10 Jul 2015

Iced Buns Recipe by Jane Asher

Iced Buns

Iced Buns

I promised you some treats to make with the family this month, and thinking of what to choose took me back to my own childhood. We spent many family holidays in Frinton on Sea in Essex where the sea was always chilly and the wind often equally so, and when I remember swimming in the sea, the picture that always comes quickly to mind is of my blue, mottled, shivering knees.

(Here I am with my brother, Peter – can’t you just feel that whistling wind?!)

Jane and Peter beach croppedIn spite of not only the cold but also the jellyfish stings, my memories are happy ones and that’s largely because there was always a treat waiting when we came out of the sea. My mother would buy iced buns from the local baker and have them standing by as we came up the beach, and I’ve never forgotten the joy of being greeted by her, holding a paper bag in one hand and a mug of tea, which had been brewed on a primus stove, in the other. The sweet taste of that bun always made up for the discomfort of the icy swim.

When you have the time, kneading dough is one of the greatest pleasures in cooking – and a terrific way to get out any frustrations. Children love it – an excuse to get their hands sticky and messy, and with a delicious result at the end of it – and it’s a wonderful way to begin to learn the magic of science: to watch that dough rising as if by magic through the power of yeast is very special.

Simple and delicious, these old-fashioned buns are great as a treat with their topping of icing, or, if you reduce the amount of sugar in the dough to 25g and leave off the icing, they work well with hot dogs and other savoury fillings. There’s nothing quite like home-made bread – especially if you eat it warm from the oven.

Jane x

Ingredients

  • 500g plain flour
  • Pinch of salt
  • 50g butter
  • 75g caster sugar
  • 1 x 7g sachet fast action dried yeast
  • 2 medium eggs, lightly beaten
  • 225ml milk
  • 1 packet Jane Asher vanilla icing mix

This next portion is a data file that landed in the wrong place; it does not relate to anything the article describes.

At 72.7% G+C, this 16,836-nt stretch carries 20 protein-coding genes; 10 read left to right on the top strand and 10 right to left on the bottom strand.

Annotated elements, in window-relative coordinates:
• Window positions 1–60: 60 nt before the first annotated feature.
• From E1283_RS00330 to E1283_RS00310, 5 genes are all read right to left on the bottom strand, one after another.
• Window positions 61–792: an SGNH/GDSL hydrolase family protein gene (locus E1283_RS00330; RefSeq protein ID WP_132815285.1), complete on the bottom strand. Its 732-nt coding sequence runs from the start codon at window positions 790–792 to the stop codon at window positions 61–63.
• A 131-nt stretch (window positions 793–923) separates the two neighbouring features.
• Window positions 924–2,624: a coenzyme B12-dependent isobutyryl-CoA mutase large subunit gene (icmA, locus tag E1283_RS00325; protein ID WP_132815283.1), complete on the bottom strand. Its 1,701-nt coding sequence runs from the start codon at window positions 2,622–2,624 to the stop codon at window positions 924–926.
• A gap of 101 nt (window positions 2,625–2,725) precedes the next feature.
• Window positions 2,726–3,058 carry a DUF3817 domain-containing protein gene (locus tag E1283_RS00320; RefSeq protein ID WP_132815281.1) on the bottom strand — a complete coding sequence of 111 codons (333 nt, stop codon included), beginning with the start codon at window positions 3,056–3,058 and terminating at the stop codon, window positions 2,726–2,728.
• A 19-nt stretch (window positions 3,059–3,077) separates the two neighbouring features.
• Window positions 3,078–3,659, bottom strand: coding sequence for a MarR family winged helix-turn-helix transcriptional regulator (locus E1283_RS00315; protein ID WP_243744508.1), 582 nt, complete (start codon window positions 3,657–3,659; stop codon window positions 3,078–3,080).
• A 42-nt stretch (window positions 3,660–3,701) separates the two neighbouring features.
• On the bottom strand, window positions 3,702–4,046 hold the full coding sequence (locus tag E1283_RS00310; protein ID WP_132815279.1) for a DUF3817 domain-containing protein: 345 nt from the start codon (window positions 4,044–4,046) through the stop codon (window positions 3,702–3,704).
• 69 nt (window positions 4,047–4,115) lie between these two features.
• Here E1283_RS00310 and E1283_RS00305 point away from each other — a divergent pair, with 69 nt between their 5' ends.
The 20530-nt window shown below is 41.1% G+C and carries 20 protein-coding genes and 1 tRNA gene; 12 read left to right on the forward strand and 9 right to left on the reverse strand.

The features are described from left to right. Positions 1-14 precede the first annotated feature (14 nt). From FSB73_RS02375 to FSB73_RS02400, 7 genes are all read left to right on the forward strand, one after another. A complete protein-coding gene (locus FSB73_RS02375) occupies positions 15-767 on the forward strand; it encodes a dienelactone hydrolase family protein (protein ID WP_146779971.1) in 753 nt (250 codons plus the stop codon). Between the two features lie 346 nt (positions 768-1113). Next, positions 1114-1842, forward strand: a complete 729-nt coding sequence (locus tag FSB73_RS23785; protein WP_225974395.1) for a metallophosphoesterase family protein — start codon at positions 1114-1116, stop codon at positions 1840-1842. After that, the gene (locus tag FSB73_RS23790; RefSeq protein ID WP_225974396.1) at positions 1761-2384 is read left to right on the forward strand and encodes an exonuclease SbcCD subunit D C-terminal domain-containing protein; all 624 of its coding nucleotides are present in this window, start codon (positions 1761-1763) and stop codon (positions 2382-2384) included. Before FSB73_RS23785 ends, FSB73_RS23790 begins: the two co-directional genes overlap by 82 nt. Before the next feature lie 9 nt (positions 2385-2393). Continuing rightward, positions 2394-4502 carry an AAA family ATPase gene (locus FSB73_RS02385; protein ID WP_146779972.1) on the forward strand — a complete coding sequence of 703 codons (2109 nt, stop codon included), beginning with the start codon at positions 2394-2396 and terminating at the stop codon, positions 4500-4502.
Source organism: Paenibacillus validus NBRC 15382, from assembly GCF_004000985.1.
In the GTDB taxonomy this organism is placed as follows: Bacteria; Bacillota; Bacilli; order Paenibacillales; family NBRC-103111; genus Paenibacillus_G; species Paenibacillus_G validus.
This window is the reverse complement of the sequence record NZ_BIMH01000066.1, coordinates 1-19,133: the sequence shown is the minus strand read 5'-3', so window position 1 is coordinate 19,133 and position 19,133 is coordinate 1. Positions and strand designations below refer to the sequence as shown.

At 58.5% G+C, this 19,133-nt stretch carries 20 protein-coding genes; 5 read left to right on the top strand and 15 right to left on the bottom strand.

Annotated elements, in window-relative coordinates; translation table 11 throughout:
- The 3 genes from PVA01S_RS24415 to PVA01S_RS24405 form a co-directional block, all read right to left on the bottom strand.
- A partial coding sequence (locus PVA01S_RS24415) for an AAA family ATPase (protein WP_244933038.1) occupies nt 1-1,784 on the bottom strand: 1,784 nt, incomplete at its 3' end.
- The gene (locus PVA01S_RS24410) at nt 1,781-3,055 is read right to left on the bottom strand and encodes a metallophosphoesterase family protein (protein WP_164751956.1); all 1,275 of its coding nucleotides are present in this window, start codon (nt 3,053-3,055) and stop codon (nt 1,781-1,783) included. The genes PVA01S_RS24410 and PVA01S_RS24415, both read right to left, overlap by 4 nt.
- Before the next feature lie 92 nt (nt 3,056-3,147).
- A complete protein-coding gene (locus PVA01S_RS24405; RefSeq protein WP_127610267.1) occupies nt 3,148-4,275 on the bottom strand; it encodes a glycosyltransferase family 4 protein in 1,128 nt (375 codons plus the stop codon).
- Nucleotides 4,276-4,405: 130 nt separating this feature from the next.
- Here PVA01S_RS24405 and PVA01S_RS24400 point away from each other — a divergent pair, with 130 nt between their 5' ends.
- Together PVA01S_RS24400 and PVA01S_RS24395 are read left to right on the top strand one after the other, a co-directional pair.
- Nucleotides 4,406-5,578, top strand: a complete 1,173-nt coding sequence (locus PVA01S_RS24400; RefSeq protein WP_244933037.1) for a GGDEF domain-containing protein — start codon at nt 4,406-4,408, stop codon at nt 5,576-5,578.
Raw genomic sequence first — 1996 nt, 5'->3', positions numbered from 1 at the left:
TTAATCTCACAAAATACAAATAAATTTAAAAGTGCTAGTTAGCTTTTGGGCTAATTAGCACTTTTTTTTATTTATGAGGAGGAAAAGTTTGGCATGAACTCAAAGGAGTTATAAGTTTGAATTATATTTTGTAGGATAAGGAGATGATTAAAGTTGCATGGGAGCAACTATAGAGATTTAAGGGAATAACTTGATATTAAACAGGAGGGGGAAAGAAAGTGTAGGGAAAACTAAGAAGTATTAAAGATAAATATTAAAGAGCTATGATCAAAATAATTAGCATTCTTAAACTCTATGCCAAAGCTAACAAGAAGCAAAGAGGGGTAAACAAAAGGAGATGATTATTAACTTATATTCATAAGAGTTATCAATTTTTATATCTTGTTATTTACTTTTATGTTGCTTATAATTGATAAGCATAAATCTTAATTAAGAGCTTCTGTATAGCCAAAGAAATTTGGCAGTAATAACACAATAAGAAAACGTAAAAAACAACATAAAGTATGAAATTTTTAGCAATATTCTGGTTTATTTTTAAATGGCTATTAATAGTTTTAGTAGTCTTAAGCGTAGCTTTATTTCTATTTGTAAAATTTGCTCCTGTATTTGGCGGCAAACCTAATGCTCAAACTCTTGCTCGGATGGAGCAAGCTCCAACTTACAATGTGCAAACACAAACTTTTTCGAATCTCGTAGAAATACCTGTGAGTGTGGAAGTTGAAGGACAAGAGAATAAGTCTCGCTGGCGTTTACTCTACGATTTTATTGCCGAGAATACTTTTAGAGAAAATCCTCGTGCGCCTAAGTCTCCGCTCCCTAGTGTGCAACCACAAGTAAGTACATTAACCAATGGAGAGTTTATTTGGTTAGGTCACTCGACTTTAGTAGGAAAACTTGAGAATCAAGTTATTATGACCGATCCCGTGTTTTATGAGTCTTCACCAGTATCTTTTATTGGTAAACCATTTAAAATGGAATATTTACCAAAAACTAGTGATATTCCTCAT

• Pink food colouring

Method

    1. Mix the flour and salt together in a large bowl. Rub in the butter until there are no large lumps left, then stir in the sugar and dried yeast. Make a well in the centre. Warm the milk in a pan or in the microwave until tepid, then pour it into the mixing bowl, together with the beaten egg.
    2. Stir the mixture with a wooden spoon until it begins to come together into a sticky, very soft dough. Continue to work it with the spoon, adding a little extra flour as necessary until you can turn it out onto the work surface lightly dusted with flour. Knead it with your hands for ten minutes or so until the dough is elastic and springy.
    3. Put the dough into a lightly oiled bowl and cover with oiled food wrap or a damp cloth. Put in a warm place until almost doubled in size – this can take up to a couple of hours.
    4. Lightly oil a large baking tray. Turn the dough out again onto the floured surface and divide into 12, kneading each lightly and rolling into a sausage shape.  Place the buns spaced apart in two rows on the baking tray and cover loosely with oiled food wrap and put in a warm place for half an hour or so to rise again.
    5. Pre-heat the oven to 220C, (205C fan-assisted, 410F, gas mark 7).
    6. When the buns have risen again, bake them for 10 minutes, then turn the oven down to 190C (175C fan-assisted, 375F, gas mark 5) and bake for a further 2-3 minutes. The buns will rise further as they cook, and will be touching each other and browned on top when ready. Allow to cool for a couple of minutes, then transfer to a rack to cool completely.
    7. Once the buns are completely cold, make up some glace icing as directed on the packet. Break the buns apart and spread the icing over them with a palette knife. Ice half of them, then add a few drops of pink food colouring to the rest of the icing and spread over the remaining buns. Leave to set for half an hour or so before eating.

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